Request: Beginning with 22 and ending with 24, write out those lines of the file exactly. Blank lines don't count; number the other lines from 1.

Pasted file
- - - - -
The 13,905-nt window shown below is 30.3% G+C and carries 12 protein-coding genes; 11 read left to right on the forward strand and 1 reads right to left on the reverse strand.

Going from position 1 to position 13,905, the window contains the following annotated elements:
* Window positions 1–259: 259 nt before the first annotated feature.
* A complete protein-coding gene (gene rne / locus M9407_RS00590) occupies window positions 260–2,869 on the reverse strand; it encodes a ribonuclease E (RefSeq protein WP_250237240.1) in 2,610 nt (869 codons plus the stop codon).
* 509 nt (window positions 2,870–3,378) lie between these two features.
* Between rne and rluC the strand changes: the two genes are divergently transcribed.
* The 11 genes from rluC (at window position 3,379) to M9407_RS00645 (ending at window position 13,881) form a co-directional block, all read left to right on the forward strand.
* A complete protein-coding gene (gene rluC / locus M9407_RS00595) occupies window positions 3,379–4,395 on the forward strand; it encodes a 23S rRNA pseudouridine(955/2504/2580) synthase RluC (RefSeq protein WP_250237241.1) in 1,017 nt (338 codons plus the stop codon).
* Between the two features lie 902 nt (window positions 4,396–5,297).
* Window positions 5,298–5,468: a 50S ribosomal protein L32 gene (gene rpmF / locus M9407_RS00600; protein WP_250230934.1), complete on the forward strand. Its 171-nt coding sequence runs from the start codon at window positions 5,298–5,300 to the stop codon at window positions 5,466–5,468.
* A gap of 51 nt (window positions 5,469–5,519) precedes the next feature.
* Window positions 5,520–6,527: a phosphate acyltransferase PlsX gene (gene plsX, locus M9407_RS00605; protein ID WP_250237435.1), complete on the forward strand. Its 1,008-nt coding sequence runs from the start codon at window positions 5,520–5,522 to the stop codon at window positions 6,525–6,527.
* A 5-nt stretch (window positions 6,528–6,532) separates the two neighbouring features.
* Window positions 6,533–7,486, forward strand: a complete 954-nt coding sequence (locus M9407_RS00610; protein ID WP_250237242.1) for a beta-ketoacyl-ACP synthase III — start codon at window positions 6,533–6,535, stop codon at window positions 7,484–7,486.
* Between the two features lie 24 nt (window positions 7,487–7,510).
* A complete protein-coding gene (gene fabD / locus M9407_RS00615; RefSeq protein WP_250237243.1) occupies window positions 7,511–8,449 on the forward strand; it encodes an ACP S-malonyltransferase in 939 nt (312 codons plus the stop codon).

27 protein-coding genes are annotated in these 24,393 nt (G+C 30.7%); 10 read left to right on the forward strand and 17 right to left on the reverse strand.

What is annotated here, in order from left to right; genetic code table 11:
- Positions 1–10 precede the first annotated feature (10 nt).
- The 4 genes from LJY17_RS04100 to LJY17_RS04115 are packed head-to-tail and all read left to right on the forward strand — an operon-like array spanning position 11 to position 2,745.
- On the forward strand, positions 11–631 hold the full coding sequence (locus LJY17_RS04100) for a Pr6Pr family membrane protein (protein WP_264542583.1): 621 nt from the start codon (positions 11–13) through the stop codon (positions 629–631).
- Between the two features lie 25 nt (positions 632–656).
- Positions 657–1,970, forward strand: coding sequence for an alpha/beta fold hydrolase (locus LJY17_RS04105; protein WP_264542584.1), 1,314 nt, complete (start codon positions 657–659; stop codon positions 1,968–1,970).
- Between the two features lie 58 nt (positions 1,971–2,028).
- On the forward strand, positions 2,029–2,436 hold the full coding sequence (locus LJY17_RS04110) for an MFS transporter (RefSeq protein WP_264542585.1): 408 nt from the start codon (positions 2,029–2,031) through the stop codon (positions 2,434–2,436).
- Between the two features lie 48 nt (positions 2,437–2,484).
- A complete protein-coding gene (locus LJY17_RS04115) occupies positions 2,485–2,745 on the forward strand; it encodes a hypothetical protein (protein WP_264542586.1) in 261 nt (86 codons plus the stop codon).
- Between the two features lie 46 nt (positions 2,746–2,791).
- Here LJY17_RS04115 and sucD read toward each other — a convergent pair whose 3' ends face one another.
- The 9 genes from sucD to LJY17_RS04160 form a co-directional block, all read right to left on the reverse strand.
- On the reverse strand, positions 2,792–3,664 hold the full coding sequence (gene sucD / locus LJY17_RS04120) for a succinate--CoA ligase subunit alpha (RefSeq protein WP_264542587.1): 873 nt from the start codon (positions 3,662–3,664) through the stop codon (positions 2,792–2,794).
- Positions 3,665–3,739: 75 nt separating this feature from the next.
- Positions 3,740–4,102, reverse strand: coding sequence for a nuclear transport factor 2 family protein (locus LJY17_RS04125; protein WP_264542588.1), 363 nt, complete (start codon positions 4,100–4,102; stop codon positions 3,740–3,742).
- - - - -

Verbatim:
- Between the two features lie 25 nt (positions 632–656).
- Positions 657–1,970, forward strand: coding sequence for an alpha/beta fold hydrolase (locus LJY17_RS04105; protein WP_264542584.1), 1,314 nt, complete (start codon positions 657–659; stop codon positions 1,968–1,970).
- Between the two features lie 58 nt (positions 1,971–2,028).